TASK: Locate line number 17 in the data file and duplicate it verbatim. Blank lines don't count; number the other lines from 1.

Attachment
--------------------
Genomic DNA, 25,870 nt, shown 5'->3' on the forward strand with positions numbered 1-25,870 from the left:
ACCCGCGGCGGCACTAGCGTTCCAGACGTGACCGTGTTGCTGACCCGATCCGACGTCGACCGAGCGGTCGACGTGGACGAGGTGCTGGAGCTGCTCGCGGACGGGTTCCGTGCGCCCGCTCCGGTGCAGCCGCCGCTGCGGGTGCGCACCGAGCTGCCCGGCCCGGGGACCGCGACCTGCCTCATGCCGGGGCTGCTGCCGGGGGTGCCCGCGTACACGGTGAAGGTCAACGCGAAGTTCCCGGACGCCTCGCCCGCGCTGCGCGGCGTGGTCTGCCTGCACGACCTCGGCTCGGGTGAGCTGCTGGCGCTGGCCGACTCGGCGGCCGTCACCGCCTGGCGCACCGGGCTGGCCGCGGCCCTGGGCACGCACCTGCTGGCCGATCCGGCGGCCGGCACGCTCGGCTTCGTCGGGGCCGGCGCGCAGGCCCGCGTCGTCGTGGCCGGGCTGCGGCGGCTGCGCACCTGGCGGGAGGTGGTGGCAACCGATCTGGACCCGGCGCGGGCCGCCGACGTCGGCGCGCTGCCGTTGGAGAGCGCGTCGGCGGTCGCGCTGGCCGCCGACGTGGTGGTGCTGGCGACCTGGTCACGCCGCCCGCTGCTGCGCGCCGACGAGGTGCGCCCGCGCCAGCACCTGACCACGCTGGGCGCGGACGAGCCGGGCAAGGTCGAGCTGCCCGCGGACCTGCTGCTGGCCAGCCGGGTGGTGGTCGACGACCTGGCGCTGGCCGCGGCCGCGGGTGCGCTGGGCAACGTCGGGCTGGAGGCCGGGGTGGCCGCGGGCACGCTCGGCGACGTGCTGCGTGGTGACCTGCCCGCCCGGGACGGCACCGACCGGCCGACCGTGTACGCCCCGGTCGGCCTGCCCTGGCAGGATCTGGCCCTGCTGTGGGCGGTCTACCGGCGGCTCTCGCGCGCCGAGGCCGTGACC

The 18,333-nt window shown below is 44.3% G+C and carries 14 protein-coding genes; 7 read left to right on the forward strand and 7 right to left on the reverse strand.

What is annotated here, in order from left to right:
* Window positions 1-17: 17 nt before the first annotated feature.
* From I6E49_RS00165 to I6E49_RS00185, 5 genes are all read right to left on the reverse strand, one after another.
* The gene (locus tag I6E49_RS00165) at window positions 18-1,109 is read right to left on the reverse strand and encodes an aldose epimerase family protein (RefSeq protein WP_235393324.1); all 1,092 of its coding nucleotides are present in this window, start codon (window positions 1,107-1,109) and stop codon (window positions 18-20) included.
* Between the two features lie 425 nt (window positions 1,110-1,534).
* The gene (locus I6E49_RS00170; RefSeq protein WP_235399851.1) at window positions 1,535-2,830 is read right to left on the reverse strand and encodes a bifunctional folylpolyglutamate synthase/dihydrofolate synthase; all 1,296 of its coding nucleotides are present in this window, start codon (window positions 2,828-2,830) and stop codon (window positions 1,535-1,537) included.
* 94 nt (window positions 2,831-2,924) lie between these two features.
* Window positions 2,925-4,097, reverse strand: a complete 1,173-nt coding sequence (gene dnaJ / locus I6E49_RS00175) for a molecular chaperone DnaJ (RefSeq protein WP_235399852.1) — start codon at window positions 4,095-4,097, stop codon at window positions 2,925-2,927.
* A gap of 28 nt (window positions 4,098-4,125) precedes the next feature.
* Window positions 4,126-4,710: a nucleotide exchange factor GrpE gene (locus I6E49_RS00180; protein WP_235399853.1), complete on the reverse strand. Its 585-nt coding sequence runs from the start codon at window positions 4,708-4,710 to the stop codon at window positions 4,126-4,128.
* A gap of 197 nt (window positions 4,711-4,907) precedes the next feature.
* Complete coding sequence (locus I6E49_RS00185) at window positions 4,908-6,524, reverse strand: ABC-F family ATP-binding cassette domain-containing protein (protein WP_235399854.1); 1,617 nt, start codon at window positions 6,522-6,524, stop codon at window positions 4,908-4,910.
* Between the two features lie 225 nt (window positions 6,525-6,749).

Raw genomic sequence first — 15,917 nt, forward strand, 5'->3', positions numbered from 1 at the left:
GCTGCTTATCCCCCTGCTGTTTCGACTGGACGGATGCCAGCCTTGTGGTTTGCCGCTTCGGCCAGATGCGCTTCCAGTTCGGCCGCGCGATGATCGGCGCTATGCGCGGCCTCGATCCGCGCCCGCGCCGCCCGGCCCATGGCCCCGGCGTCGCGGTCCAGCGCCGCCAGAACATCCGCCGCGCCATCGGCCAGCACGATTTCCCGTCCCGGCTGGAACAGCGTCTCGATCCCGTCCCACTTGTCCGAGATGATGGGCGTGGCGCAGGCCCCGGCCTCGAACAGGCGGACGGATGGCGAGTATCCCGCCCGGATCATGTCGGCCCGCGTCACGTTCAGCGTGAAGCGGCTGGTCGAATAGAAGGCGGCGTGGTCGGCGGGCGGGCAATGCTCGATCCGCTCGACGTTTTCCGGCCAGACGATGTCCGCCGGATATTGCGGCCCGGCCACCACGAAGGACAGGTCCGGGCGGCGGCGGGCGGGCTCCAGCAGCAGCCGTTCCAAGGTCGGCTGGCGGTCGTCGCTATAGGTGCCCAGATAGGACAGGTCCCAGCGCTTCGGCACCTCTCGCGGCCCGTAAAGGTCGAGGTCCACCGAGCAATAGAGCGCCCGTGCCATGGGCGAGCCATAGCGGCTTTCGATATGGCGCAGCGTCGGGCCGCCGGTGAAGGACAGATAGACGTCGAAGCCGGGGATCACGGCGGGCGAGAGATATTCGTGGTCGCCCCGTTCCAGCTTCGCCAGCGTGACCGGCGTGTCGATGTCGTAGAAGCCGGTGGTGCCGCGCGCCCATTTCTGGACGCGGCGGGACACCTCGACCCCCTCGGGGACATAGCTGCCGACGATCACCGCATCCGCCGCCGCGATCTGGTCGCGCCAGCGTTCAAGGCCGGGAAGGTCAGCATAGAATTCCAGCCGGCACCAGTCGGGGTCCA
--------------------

Raw genomic sequence first — 15,917 nt, forward strand, 5'->3', positions numbered from 1 at the left: